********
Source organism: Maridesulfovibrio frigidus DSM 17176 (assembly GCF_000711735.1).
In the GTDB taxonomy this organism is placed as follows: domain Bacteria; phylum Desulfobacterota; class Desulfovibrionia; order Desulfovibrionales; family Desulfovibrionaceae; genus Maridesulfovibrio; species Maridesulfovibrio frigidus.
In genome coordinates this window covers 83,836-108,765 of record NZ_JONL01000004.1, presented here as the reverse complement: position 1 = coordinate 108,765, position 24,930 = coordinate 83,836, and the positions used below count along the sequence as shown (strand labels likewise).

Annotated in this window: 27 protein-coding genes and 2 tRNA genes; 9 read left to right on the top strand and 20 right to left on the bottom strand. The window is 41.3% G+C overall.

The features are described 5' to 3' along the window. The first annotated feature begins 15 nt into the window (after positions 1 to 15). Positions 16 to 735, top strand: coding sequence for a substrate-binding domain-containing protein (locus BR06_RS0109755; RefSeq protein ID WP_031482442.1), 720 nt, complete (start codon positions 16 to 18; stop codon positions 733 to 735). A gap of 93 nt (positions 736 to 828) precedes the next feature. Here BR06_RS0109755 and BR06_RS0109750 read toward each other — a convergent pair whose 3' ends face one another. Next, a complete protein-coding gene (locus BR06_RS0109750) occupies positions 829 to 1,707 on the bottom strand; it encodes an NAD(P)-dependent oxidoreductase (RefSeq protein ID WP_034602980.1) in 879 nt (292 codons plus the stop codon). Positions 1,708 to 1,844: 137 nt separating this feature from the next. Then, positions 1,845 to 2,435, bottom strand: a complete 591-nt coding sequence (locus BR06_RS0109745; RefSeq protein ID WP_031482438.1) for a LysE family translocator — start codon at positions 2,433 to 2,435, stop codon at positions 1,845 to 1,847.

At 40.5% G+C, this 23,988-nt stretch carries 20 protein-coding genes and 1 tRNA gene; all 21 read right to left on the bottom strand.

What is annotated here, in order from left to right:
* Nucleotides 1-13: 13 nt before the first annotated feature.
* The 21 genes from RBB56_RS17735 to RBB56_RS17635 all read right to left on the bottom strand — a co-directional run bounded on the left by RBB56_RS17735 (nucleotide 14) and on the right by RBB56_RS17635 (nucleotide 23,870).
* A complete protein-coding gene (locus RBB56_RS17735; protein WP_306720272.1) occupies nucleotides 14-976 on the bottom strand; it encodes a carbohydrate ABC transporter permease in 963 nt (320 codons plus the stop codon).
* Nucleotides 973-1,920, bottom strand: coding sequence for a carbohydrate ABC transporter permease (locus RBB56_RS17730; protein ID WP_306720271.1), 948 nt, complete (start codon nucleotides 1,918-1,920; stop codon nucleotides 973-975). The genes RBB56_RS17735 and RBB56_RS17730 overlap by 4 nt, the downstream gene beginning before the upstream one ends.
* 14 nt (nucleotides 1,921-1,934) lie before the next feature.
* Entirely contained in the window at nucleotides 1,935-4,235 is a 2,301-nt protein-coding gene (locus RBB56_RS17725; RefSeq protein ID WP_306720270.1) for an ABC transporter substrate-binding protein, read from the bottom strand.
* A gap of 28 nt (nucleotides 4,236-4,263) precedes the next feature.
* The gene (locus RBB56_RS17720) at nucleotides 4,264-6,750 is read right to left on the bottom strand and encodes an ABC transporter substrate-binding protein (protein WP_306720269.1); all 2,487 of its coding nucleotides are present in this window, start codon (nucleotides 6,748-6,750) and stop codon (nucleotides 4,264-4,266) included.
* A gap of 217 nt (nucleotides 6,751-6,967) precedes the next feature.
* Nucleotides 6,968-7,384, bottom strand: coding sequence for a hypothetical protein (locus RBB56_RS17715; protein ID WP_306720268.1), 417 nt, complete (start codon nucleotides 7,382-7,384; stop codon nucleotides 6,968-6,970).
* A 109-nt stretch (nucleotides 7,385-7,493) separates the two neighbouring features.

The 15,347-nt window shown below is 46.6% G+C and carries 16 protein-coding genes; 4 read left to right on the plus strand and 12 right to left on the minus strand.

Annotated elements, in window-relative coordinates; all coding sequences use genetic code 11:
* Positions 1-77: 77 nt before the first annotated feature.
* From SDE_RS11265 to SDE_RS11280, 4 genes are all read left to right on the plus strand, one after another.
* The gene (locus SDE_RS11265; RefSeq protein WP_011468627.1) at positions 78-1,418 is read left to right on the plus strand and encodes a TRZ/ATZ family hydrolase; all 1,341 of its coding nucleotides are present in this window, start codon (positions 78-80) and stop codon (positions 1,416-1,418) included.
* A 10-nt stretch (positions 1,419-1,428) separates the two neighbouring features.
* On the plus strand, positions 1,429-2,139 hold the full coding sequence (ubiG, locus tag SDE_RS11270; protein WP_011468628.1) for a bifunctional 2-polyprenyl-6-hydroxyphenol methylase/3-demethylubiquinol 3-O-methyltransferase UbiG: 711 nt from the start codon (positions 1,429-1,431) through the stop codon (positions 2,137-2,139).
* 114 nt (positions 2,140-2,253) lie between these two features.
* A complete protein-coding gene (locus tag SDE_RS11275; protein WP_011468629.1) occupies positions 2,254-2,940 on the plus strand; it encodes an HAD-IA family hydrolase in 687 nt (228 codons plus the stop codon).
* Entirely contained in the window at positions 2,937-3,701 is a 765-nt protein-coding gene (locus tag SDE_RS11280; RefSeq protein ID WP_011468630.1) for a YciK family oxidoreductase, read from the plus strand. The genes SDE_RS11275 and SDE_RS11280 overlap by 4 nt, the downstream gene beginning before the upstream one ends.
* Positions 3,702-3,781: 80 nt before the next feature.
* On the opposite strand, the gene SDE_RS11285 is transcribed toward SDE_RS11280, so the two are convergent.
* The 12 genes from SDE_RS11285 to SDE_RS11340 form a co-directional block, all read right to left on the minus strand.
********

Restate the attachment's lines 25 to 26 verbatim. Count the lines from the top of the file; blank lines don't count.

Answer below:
* On the plus strand, positions 1,429-2,139 hold the full coding sequence (ubiG, locus tag SDE_RS11270; protein WP_011468628.1) for a bifunctional 2-polyprenyl-6-hydroxyphenol methylase/3-demethylubiquinol 3-O-methyltransferase UbiG: 711 nt from the start codon (positions 1,429-1,431) through the stop codon (positions 2,137-2,139).
* 114 nt (positions 2,140-2,253) lie between these two features.